Gene Seymour: What the Jackie Robinson Film Leaves OutRoundup: Pop Culture & the Arts ... Movies, Documentaries and Museum Exhibits
tags: The New Republic, Jackie Robinson, 42, Gene Seymour
The 24-hour news cycle yielded one of its better sitcom interludes last week when Rand Paul went to Howard University, the historically black college, to tell its student body why it needed the Republican Party. The libertarian junior senator from Kentucky, at one point, asked for a show-of-hands from those who knew that most of the African Americans who founded the NAACP more than 100 years ago were Republican. When several dozen hands shot up, Paul insisted he wasn’t condescending to them, saying, “I don’t know what you know.” You won’t get a better title for this sitcom than that.
I wonder what would happen if you administered a similar quiz to a more demographically diverse multiplex audience after a screening of 42, Brian Helgeland’s rousing biopic about Jackie Robinson. How many would know that Robinson was a lifelong Republican? A few hands might go up, most from history geeks and older persons who’d brought their grandchildren to the movie. Then again, the story of Jackie Robinson’s post-baseball life is, to say the least, less triumphant than the one told by Helgeland’s movie. As Roger Kahn wrote in his classic 1972 book about the 1950s Brooklyn Dodgers, The Boys of Summer, Robinson’s career as a political activist “trails off into disappointments and conditional sentences.”...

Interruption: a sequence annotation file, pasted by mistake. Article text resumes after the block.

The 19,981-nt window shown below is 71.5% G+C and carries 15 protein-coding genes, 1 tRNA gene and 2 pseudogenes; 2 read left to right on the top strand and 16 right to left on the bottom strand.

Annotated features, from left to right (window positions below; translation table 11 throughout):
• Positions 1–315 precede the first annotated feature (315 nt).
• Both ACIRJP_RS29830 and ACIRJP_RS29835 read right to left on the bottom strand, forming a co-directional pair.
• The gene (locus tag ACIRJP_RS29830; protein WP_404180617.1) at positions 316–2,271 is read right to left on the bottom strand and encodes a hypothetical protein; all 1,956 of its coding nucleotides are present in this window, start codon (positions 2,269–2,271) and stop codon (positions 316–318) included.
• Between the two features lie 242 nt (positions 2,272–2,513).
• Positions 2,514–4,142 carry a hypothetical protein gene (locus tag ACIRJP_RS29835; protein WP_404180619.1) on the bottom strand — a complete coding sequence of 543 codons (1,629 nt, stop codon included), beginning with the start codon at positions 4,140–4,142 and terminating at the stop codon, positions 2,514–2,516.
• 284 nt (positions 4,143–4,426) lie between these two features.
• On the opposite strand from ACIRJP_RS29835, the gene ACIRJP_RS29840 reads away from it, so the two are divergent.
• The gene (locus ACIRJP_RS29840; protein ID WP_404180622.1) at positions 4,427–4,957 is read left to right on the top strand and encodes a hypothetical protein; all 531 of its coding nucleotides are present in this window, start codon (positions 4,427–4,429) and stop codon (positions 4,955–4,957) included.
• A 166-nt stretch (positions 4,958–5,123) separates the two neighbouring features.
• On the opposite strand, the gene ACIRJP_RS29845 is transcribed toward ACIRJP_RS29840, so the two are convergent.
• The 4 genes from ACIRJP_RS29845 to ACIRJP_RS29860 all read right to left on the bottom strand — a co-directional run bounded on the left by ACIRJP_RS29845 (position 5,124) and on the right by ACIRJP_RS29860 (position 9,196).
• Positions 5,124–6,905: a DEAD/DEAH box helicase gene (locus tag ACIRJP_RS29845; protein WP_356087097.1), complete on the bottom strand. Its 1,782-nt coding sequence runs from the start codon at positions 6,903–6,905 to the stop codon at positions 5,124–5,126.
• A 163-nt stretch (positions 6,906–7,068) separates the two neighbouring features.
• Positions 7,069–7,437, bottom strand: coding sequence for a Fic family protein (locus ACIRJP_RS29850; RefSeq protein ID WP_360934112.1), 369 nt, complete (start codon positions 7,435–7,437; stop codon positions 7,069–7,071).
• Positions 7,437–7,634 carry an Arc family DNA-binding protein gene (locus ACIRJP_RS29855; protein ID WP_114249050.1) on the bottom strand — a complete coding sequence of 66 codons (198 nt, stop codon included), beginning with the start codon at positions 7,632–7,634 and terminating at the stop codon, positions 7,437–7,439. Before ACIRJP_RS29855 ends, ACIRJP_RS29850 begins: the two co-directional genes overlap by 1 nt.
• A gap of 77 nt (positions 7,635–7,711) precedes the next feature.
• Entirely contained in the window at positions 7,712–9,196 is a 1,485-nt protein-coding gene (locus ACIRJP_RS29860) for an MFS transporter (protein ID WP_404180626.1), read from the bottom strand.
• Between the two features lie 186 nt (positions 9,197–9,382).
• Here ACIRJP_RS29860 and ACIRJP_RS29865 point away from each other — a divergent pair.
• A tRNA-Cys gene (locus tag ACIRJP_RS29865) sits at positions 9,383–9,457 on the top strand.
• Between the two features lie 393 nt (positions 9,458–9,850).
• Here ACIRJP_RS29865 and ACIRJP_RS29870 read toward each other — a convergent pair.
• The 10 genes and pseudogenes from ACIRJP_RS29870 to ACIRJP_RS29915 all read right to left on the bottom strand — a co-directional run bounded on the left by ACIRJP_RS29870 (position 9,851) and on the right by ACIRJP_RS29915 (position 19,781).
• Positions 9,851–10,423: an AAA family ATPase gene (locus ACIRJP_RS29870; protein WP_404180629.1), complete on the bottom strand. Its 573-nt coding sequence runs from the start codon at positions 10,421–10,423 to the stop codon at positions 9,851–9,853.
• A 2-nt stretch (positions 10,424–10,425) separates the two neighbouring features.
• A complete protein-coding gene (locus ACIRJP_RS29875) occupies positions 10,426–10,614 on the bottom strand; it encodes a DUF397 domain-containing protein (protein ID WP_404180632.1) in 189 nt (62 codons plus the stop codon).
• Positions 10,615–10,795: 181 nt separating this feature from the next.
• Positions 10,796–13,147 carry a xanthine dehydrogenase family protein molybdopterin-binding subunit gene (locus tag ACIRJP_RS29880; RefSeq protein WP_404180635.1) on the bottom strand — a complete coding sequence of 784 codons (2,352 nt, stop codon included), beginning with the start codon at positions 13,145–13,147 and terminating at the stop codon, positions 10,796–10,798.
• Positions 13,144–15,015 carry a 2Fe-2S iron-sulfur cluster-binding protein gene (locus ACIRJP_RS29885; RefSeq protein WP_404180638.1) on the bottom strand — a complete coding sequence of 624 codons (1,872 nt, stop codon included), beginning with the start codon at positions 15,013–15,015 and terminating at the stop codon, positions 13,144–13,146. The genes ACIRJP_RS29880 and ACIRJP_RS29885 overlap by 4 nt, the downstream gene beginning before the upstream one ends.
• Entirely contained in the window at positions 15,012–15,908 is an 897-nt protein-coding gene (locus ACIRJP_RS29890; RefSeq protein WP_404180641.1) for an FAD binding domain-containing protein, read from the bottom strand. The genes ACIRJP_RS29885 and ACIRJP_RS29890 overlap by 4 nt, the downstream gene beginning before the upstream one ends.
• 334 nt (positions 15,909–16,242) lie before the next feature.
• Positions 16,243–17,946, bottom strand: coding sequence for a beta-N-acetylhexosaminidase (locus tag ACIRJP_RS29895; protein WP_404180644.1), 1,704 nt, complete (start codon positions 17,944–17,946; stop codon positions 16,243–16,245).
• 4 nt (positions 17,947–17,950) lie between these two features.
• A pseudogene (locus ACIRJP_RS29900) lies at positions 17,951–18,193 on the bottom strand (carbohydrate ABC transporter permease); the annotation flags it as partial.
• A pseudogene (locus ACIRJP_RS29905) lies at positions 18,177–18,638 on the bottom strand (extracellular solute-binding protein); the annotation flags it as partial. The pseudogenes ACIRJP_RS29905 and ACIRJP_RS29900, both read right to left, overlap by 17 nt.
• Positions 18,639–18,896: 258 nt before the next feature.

comments powered by Disqus
- Letters from young Obama show a man trying to find his way
- Nazis in America: Richard Spencer's Visit to Florida Targets Jewish and Hispanic Students, Professors Say
- Documents: U.S. Embassy Tracked Indonesia Mass Murder 1965
- Tufts Project Maps The Landmarks Of Black Boston
- Asp – or ash? Climate historians link Cleopatra's demise to volcanic eruption
- Victor Davis Hanson says we shouldn’t be rushing to war with North Korea
- Bill Moyers interviews James Whitman about his shocking book
- Cornelia Bailey, Champion of African-Rooted Culture in Coastal Georgia, Dies at 72
- Sexism in the history department at West Point alleged
- A Conversation About American Racism with Ibram X. Kendi